Workshop participants’ views on the status of community health using the Indigenous Health Indicators. (NRS = natural resources security; RE = resilience; SD = self-determination; ED = education; CU = cultural use; CC = community connection).
© Copyright Policy
Related In: Results  -  Collection

License
Show All Figures
getmorefigures.php?uid=PMC5036732&req=5

ijerph-13-00899-f002: Workshop participants’ views on the status of community health using the Indigenous Health Indicators. (NRS = natural resources security; RE = resilience; SD = self-determination; ED = education; CU = cultural use; CC = community connection).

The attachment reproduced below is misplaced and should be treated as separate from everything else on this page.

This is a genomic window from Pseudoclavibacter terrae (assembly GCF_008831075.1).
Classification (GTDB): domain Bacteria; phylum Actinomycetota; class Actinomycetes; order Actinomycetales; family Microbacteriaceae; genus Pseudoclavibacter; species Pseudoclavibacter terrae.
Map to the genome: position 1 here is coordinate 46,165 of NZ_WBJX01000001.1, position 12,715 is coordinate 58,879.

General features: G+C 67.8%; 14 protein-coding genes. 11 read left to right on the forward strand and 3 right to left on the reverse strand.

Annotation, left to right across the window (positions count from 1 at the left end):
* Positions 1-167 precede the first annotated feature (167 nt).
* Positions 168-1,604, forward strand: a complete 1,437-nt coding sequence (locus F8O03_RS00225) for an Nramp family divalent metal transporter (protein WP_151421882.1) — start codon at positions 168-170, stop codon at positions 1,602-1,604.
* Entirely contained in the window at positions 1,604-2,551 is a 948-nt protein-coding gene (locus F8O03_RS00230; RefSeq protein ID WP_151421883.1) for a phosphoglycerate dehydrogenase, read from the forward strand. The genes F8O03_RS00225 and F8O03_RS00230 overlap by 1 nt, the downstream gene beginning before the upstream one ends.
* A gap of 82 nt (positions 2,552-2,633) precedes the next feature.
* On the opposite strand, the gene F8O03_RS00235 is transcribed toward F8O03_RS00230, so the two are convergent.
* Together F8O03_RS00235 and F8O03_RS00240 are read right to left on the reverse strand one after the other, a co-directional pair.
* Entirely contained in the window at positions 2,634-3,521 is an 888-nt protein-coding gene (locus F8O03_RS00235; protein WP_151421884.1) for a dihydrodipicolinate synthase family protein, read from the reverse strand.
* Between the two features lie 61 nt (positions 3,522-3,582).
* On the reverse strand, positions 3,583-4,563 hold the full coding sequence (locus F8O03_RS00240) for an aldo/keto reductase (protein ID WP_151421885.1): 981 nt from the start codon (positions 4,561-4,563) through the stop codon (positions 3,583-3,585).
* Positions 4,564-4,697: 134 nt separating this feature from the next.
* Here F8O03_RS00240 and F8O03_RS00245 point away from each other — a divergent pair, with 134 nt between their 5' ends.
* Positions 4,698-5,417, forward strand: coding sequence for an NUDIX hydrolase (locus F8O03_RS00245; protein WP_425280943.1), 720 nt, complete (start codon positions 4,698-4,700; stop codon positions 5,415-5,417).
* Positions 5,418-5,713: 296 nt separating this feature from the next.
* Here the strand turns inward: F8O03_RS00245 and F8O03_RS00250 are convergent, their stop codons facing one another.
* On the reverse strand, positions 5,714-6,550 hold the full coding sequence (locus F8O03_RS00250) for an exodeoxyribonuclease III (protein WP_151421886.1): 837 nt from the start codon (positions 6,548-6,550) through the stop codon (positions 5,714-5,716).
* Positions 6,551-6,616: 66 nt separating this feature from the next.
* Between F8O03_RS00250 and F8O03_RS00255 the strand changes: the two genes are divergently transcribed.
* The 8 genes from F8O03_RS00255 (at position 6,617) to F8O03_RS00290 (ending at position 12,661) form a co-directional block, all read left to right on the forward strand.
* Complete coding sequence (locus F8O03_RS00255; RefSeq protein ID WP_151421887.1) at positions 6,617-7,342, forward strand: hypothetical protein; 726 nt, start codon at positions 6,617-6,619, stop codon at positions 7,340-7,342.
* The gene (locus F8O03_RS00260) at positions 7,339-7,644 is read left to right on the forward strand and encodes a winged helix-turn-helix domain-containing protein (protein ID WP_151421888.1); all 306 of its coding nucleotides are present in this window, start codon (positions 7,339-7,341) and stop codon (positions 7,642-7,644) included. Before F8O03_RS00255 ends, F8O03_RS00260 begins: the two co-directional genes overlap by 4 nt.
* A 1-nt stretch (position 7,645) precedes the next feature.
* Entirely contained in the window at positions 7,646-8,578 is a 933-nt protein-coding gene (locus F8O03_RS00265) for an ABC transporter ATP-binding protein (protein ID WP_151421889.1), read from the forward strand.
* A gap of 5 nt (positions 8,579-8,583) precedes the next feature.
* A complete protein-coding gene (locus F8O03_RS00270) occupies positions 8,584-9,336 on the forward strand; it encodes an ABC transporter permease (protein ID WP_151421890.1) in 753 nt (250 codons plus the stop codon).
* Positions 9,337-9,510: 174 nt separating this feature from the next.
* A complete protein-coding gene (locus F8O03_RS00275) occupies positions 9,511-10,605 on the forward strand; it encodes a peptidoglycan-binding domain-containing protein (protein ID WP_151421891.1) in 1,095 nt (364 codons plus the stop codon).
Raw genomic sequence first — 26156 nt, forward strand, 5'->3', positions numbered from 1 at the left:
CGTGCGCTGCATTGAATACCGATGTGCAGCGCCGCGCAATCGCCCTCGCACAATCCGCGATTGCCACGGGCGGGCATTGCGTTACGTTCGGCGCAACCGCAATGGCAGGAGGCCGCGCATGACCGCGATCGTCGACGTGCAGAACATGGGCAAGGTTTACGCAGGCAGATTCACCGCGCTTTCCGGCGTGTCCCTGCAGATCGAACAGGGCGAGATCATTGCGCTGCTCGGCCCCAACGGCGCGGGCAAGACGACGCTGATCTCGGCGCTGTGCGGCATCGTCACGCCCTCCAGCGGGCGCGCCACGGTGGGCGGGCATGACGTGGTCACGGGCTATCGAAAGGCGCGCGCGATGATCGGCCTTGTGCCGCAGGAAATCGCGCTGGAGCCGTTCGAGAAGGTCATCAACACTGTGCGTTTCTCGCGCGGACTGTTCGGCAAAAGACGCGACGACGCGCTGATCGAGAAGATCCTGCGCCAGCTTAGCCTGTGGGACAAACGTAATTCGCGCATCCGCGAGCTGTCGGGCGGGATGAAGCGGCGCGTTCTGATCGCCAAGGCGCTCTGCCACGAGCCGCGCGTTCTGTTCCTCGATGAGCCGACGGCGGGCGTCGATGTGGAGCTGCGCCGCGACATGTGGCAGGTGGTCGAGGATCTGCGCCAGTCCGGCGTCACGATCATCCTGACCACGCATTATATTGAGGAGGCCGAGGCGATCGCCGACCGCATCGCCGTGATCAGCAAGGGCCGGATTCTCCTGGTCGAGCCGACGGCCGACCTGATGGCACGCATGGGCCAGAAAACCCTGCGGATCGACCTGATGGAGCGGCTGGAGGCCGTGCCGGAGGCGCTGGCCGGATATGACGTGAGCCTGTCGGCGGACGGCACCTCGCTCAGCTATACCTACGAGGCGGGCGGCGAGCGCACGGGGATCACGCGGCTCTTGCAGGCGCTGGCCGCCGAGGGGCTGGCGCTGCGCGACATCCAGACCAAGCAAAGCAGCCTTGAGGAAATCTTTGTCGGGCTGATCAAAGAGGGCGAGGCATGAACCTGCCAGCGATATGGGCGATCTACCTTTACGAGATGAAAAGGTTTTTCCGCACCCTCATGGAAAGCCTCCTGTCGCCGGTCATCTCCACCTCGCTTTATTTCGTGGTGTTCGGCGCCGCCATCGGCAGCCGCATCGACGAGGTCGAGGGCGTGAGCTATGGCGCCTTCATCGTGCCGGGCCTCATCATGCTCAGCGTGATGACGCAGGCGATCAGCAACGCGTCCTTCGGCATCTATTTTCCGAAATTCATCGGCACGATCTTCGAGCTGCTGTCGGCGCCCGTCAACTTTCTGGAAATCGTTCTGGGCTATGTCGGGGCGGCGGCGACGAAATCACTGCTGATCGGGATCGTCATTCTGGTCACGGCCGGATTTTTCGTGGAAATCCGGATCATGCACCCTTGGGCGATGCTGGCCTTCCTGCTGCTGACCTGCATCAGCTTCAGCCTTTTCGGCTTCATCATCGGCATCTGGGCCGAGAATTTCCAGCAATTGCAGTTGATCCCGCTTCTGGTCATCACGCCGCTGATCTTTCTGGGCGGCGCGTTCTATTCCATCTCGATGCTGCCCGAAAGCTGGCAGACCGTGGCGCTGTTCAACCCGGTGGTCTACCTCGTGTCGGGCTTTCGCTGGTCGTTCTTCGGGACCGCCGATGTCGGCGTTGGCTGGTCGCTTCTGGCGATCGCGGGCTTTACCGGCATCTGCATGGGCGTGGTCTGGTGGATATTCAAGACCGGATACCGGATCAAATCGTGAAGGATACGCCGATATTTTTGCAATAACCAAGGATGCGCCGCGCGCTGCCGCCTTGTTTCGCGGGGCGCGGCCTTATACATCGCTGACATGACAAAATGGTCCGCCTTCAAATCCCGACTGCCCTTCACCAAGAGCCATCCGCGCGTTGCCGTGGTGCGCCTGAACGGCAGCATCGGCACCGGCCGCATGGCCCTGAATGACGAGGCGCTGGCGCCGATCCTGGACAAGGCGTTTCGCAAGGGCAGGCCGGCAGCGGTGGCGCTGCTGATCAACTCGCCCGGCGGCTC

Mentions: The workshop data and participants’ comments demonstrate that the IHIs help depict key non-physiological health priorities and concerns. An overview of the results are presented here to illustrate the usefulness of the methods; detailed data are not given because the results are not representative of the Tribe and the authors do not want to misrepresent the current health status of the community. For the “Where are we now?” health status questions, the collated results depicted respondents’ views that each of the IHIs are in a unique position in on the continuum of poor health to excellent health. None of the IHIs were uniformly ranked as “very bad” or “great”, and none of the IHIs were ranked as having the same status. The distinctions between the status of each of the indicators, as well as differences in how they were ranked by the workshop participants, points to the efficacy of the IHIs representing unique aspects of health that are of importance to participants. Figure 2 illustrates a summary of the “where are we now?” health status results. To determine the summary statistics, the ranking results for all measures were added for one of the IHI, then the IHIs were compared. For example, for natural resources security, the descriptive rankings (i.e., “we are doing great, looking pretty good, not very good, and things are very bad”) were summed for the three measures: quality, access, and safety. The majority of respondents chose “not very good” as the status of all three measures (access, abundance, sharing) in differing percentages. The total number of “not very good” rankings, versus the total number of the other three rankings, reflects a general snapshot of workshop participants’ beliefs regarding the health status of the natural resources security IHI, thus putting natural resources security in the “not very good” category overall. While this method obscures the measures of the individual measures for natural resource security, which are important in an actual evaluation, the individual measure results are not integral to test whether the method works. Figure 2 depicts natural resources security as the IHI with the lowest health status on the health continuum.